The “Three Pillars” are a long-held ideal of what a Dungeons and Dragons campaign should be focusing on: Combat, Social Interaction, and Exploration. The ideal, more or less, states that each should have an equal share in the adventuring career of the party. That comes down to the personal tastes of the DM, the party as a whole, and even particular players, but it has definitely been true that when it comes to gaining experience points in 5th Edition D&D Combat has been the one bearing the most weight. Monsters have easily defined and consistent XP values, while the same cannot be said for Exploration or Social Interaction. Now, in the latest Unearthed Arcana, they’re presenting some options for changing that.
I met our own Level One Wonk via a gaming group that actually spends most of its time playing games online; although the core of original members were all playing together in college, these days they (now we) primarily play over Skype/Twiddla/Google+/etc. However, starting six years ago, we have all gathered together in Delaware once a year to trade stories, raise a few glasses, and play a bunch of games over the course of a long weekend. I’m writing this in Delaware, most of our way through Beach Weekend VI (which I suppose could also, given that the pair of us did most of the GMing, be thought of as Cannibal Halfling Con I), and I’ve definitely learned a few things over the years about turning tabletop roleplaying into a marathon affair.
When it comes to playing any tabletop RPG, it’s all about the story. Maybe that story is simple, with a certain amount of murderhobo-ing, minimal ‘story’ in the traditional sense, and lots of loot spent on getting better at being a murderhobo. Maybe that story is quite complex, with character development, multiple arcs, themes and motifs and the like. No matter what, it’s a story of sorts, and everyone around the table is telling it. But what about when parts of that story have been told by someone else? Not just things you’ve used to inspire your game, no. I mean, how does playing in a pre-established setting change things and challenge your group?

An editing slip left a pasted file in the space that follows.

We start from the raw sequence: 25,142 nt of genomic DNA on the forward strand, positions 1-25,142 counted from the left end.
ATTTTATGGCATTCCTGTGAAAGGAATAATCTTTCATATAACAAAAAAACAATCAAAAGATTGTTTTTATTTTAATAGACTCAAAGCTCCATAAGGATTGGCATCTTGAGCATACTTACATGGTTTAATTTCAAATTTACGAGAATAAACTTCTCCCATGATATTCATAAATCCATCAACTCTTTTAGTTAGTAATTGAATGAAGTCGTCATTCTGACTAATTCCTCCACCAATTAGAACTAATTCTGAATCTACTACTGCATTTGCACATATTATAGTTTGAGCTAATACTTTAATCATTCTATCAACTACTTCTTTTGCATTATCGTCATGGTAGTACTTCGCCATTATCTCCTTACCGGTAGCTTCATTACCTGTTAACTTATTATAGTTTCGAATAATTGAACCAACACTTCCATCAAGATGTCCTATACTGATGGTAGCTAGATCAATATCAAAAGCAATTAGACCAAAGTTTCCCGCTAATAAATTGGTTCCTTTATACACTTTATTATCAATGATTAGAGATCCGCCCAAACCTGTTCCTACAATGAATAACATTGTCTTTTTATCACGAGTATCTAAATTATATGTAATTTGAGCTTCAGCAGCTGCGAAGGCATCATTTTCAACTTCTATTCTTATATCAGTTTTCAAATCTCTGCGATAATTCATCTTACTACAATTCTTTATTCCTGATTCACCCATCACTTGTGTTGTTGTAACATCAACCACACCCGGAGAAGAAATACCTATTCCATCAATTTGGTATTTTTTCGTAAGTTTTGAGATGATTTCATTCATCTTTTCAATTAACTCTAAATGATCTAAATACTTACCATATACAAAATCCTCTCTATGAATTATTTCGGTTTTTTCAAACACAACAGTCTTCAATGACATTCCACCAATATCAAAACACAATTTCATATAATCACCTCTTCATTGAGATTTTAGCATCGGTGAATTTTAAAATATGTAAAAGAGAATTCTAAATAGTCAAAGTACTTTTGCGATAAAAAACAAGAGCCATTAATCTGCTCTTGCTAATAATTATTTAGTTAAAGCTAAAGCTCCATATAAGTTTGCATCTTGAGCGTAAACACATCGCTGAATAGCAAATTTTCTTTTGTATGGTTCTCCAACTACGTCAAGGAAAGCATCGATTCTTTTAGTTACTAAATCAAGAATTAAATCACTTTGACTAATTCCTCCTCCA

The onslaught of Unearthed Arcana continues for Dungeons and Dragons 5th Edition, and this time we’ve been presented with Mk. III of a UA subject: the psionic Mystic! The two previous iterations of the Mystic included a limited number of builds and only got as far up the ladder as Level 10, but this time we have all 20 levels and another four builds to work with. Psionics can always be an interesting subject for D&D, and with unique mechanics and loads of new material there’s a lot to mull over here, so let’s dig through it and see what the Mystic has to offer!
Among the hustle and bustle of a Sunday crowd of a certain PAX East, I found myself running to and fro through the tabletop area. It was the only day I was able to attend, and I had actually been somewhat forced to go by loved ones because life had sprung some nasty surprises recently (a long story for another time, perhaps), so I was determined to see and do as much as I could. As I actually rushed out of the tabletop area for a panel I came across an old friend from high school I hadn’t seen in a while; we exchanged greetings and well-wishes, then went our separate ways. After that weekend he got in touch, expressing a regret that he’d never gotten to play D&D and that he was wondering if I could help him out with that. Sure enough, I was able to put together a group, and we started playing. That was in 2013. The party reached Level 24 this past Wednesday.
It’s been a busy few months for Unearthed Arcana and Dungeons and Dragons. Rather than getting one release a month we’ve been getting an article almost every week aside from the holidays, with a glut of new character options for most of the classes. Recently, however, Mearls and Crawford took a left turn at Sharn and introduced an entirely new class: the Artificer! Rather than give the newest class the Meet the Party treatment, I’ve decided to review it in depth. Let’s see what the 5th Edition artificer has to offer so far, and I’ll let you know what I think of it. Continue reading Unearthing the D&D5E Artificer
Cannibal Halfling Gaming wouldn’t exist if it wasn’t for the Mad Adventurers Society, there’s no way around that. Fortunately I’m not the only mad adventurer who’s gone on after the Society to keep creating. So for the last article of the year here on CHG I’ve decided to gather a list of where everyone has gone and what they’re up to. Continue reading The Mad Adventurers